When you’re traveling on a shoestring budget, finding cheap or free things to do is a necessity for an unforgettable trip. While it’s certainly possible to spend a lot of money on a trip to Cuba, many attractions won’t cost you a penny.
From untouched scenery to fascinating historical sites, Cuba has much to offer for budget travelers looking for an inexpensive vacation. Here are 5 of the best free attractions for budget travelers hoping to keep their wallets happy while in Cuba.
The Malecón (Havana)
An 8 km stretch of roadway hugging the coast, the Malecón remains an icon that any traveler in Cuba must experience. The seaside promenade features six automobile lanes and spacious sidewalks that are a hub of local activity. From vibrant musicians to sumptuous architecture, the Malecón is a photographer’s dream that continues to inspire generations.
You could spend hours watching the mesmerizing waves spill onto the sidewalk or soak up the atmosphere of lovers, artists, and performers. The esplanade stretches from Havana Harbor to the Vedado neighborhood and presents one of Havana’s best places to watch the sunset.
Admire some of Havana’s famous hotels like the Hotel Nacional de Cuba and Havana Riviera, hang out with the locals, or simply chill on the seawall. The vibe along the Malecón is like no other and has a charm that’s impossible to replicate.
Plaza Mayor (Trinidad)
Trinidad is one of Cuba’s prettiest colonial towns, and it’s a shame not as many tourists make the trip from Havana. A UNESCO World Heritage Site, Plaza Mayor is Trinidad’s historic centre that feels stuck in time when strolling its cobblestone streets.
Founded in 1514, the town developed around this plaza and contained its most opulent buildings. Many of the stately mansion built in the 18th and 19th centuries are preserved today as museums. The four lavish gardens in the plaza are enclosed by elegant wrought-iron fences, while decorative streetlamps and statues adorn the pathways.
Some of Plaza Mayor’s most stunning pieces of architecture include Iglesia Parroquial de la Santisima Trinidad, Iglesia y Convento de San Francisco, and Museo Historico Municipal. Gazing at the red terracotta roofs and majestic edifices dotting every corner of the plaza paints details images of life in Cuba at the height of the sugar trade.
Valley of the Sugar Mills
If you made the lengthy expedition to Trinidad, then one of the next free tours in Cuba needs to be the Valley of the Sugar Mills. Another one of Cuba’s UNESCO World Heritage Sites, the three valleys are 7-8 miles outside of Trinidad.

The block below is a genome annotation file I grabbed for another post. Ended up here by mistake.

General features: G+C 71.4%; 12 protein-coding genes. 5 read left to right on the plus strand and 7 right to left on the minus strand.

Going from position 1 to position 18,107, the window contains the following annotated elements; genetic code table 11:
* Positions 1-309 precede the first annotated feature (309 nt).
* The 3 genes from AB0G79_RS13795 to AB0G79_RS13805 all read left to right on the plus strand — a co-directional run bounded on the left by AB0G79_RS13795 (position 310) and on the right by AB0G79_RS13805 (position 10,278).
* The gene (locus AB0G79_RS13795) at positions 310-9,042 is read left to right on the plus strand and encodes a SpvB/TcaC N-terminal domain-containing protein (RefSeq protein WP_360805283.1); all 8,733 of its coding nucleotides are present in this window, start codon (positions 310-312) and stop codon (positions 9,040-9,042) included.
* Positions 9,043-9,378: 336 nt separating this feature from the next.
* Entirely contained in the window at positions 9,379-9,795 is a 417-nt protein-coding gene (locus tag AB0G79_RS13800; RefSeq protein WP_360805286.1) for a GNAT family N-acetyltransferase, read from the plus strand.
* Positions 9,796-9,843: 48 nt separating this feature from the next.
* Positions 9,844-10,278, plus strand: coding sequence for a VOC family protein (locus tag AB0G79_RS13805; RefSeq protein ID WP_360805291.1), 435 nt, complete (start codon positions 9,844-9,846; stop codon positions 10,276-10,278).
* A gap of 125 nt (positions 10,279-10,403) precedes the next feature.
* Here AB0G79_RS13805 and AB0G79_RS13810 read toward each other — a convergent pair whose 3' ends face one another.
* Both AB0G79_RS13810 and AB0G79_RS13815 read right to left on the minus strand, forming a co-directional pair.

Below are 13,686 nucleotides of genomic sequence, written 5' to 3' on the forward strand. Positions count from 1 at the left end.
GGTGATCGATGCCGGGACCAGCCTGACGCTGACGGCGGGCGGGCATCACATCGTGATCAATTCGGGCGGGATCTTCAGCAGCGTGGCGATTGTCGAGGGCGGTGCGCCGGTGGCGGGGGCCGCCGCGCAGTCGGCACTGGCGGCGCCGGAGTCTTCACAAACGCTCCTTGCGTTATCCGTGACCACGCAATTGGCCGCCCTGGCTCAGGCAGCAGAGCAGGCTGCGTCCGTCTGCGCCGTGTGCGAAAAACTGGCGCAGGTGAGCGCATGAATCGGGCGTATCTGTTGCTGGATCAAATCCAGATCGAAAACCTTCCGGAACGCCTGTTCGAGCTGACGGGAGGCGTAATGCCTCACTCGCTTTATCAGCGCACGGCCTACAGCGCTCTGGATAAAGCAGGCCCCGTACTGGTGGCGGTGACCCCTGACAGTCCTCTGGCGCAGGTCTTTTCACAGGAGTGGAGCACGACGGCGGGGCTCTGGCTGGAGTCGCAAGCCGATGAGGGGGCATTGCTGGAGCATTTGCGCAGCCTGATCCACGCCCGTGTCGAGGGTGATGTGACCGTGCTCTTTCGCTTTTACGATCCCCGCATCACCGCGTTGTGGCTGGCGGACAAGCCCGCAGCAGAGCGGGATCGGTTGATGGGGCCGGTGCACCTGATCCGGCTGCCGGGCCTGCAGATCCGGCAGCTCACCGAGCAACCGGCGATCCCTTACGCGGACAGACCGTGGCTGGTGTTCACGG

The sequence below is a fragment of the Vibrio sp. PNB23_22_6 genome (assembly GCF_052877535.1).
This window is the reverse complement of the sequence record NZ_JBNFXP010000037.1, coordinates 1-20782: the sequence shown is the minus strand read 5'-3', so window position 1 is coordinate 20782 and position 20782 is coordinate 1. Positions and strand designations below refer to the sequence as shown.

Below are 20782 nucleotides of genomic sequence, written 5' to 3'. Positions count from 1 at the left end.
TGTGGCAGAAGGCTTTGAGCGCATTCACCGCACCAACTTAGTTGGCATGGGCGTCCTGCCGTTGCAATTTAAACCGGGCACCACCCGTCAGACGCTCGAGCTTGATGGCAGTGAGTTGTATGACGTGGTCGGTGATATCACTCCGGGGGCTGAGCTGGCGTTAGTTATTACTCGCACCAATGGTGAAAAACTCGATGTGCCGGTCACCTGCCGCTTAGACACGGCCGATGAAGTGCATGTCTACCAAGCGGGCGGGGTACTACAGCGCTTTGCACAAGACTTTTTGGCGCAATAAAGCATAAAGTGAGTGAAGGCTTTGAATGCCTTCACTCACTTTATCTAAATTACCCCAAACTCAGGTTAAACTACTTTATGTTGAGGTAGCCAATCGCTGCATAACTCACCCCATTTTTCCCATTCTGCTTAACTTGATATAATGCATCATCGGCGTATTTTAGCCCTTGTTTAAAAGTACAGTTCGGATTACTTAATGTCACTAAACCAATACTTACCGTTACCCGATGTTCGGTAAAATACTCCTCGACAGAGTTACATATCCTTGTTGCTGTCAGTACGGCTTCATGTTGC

The site includes dozens of former sugar mills that operated at peak production during the 18th and 19th centuries. These fertile landscapes enriched plantation owners but on the backs of more than 30,000 slaves forced to work the land. Once slavery was abolished in the 19th century, the sugar mills fell into disarray.
Although the estates have turned to ruins, they’re vital when trying to understand Cuba’s dark history. Keep in mind that some places within the valleys will require an entrance fee, but simply exploring the area is free.
Mausoleo del Che Guevara (Santa Clara)
For a glimpse of Cuba’s revolutionary history, a visit to Santa Clara reveals the final resting place of Che Guevara. A key figure of the Cuban Revolution, Guevara died in 1967 alongside his fellow soldiers when attempting to spark a revolution in Bolivia. The remains of Guevara are inside the mausoleum with many of his comrades from the battle.
Inside the museum, there are photos of Guevara’s life, many of his possessions, and penned letters. Skilled architects and artisans worked in tandem with thousands of Santa Clara residents to complete the complex.
Regardless of your personal opinions about the man, touring the mausoleum provides much insight into Guevara’s impact on Cuban culture. The town of Santa Clara is about a three-hour drive from Havana, and a trip here is a must for history buffs.
Cuba is the largest island in the Caribbean and contains over 3,500 miles of sparkling coastline and gorgeous white sand beaches. It’s hard to imagine visiting Cuba without at least one or two beach days to sink your toes within its powdery shores. There are tons of beaches open to the public, and the only expense you may have is transportation to reach your destination.
Bacuranao and Tarará are both a short drive from downtown Havana and among the most popular local beaches for a relaxing getaway. If you don’t have a car, book a taxi to reach the pristine waters close to Cuba’s historic capital.
Just south of Trinidad, the seaside village of Casilda is another worthy place to check out for beachgoers. Playa Ancón Cuba is the definition of paradise and often considered the jewel of Cuba’s southern coast.